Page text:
Paul Scofield is so talented and skilled with his role as Mark Van Doren. He plays the father role to Ralph Fiennes will love and compassion and a hint of disconnect that only makes his scenes with Fiennes even more enjoyable. The role of Mark Van Doren is a small part of the larger story and could be easily thrown away and forgotten depending on who is in the role. Scofield makes the most of his scenes and turns a small role into a pivotal role for the film. The look Scofield gives Mark as he learns about Charles losing his teaching position is tragic, and a sign of the talent that Paul Scofield could bring to the role.

I feel like we shouldn’t like Charles Van Doren. He’s a complicated man who hasn’t found his place in the world and struggles to establish himself outside the shadow of his father and mother. Charles has everything, and yet that doesn't make him happy. He starts his run on Twenty-One unwilling to cheat but gets caught up in the whirlwind of success and goes along with the charade. The audience really shouldn’t like him, but thanks to Ralph Fiennes’ performance, he makes the audience have empathy for Charles. We want Charles to be successful and get away with the cheating, even though we shouldn’t.

When Doren testifies before the House Oversight Committee, the final statement by one of the members is perfect and picks up on the dislike for Van Doren’s actions. While everyone has commended him for his reflective statement, the final member states that no one should be commending him for finally doing the right thing and telling the truth. The eruption of applause by the audience who only minutes ago admired Van Doren tells you how fast public opinion can change.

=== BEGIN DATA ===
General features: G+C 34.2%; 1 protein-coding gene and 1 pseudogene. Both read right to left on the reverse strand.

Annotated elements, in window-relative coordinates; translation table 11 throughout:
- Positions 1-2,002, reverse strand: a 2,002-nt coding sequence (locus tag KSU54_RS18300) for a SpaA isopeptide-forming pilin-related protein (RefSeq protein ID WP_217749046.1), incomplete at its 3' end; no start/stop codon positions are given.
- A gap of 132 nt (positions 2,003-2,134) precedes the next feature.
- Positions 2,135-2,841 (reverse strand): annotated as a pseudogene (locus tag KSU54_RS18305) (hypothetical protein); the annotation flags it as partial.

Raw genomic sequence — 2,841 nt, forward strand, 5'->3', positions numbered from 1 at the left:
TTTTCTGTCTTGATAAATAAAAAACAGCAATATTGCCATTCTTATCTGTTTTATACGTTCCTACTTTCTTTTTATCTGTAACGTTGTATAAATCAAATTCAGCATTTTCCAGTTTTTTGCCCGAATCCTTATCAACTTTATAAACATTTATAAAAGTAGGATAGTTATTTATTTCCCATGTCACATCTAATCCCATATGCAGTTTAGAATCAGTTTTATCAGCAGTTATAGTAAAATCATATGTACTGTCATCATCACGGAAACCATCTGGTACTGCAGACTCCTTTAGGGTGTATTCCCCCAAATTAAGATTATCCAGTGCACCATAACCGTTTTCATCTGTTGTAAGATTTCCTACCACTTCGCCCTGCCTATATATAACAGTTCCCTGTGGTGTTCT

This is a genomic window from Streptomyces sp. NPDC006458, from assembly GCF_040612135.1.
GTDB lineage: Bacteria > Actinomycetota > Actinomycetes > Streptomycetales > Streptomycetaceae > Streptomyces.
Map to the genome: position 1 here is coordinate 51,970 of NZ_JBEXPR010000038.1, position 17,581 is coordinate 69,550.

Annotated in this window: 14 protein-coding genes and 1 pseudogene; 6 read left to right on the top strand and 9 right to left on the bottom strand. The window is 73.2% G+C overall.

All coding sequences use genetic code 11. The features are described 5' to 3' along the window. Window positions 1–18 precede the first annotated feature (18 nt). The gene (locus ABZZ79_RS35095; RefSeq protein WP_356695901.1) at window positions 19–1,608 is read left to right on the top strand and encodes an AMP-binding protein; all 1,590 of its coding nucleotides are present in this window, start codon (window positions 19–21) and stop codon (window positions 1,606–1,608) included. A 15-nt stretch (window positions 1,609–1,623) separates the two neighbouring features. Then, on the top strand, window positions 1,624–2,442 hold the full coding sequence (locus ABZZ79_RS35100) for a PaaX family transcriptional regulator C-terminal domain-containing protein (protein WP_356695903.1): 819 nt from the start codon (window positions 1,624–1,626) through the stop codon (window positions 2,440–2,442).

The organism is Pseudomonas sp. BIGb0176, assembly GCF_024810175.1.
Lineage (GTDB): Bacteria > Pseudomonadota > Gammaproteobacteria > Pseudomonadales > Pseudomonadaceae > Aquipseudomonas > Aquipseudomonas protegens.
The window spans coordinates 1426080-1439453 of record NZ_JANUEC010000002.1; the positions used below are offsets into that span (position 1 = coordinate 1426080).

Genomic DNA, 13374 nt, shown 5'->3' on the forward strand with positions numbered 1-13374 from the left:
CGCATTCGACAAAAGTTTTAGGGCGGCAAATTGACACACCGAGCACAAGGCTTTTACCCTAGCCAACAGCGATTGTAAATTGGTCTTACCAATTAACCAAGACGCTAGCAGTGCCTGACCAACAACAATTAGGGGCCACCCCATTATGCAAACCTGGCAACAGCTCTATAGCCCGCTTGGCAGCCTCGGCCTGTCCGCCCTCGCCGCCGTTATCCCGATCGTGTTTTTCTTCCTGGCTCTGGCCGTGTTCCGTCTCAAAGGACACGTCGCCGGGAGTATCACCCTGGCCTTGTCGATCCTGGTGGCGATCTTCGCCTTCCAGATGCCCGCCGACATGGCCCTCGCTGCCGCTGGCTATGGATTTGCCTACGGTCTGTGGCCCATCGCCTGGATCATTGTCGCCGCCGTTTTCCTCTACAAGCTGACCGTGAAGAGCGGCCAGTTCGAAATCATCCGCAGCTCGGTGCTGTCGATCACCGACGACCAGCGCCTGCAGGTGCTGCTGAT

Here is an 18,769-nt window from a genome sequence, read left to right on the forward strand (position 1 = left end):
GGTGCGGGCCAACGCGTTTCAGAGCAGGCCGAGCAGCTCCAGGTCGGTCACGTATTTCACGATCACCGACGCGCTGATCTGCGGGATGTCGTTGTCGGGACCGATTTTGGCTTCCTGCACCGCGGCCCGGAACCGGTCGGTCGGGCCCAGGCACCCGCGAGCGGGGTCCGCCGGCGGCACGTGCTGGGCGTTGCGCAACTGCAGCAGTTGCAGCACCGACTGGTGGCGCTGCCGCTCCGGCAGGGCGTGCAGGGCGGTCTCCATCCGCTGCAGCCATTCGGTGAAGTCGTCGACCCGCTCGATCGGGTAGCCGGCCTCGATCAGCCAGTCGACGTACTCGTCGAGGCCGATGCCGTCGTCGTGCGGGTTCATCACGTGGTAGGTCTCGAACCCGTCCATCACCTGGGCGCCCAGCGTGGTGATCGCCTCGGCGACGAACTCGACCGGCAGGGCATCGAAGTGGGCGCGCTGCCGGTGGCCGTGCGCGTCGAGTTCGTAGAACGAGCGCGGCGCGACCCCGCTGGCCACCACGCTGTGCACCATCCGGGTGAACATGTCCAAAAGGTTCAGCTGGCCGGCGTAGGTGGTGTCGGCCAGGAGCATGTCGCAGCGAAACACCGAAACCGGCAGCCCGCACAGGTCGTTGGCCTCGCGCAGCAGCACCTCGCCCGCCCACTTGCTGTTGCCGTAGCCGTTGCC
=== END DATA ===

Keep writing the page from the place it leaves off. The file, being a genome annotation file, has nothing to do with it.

Cinematic Complaints

Rob Morrow’s thick Brookline accent is distracting. Throughout the film the accent becomes so thick it’s hard to pay attention to his character and the role he plays in uncovering the fraud.

Mira Sorvino deserved a much bigger role in the film. When she is on screen, Sorvino is powerful and reminds us what a talented actor can do with minimal screen time and dialogue. It’s a shame she didn’t have more screen time. I really enjoyed watching Sorvino confront Morrow’s character and held him accountable for worshipping Van Doren.

While the fraud conducted by the executives and contestants is wrong, I didn’t find the story to be compelling. The sense of trust was broken by the revelation of the cheating, there was no real crime that resulted in people getting hurt. The payoff is anticlimactic. By the time the film ended, I cared little for the consequences of the committee hearings because the audience knows that the people who perpetrated the fraud for the network would receive no real punishment.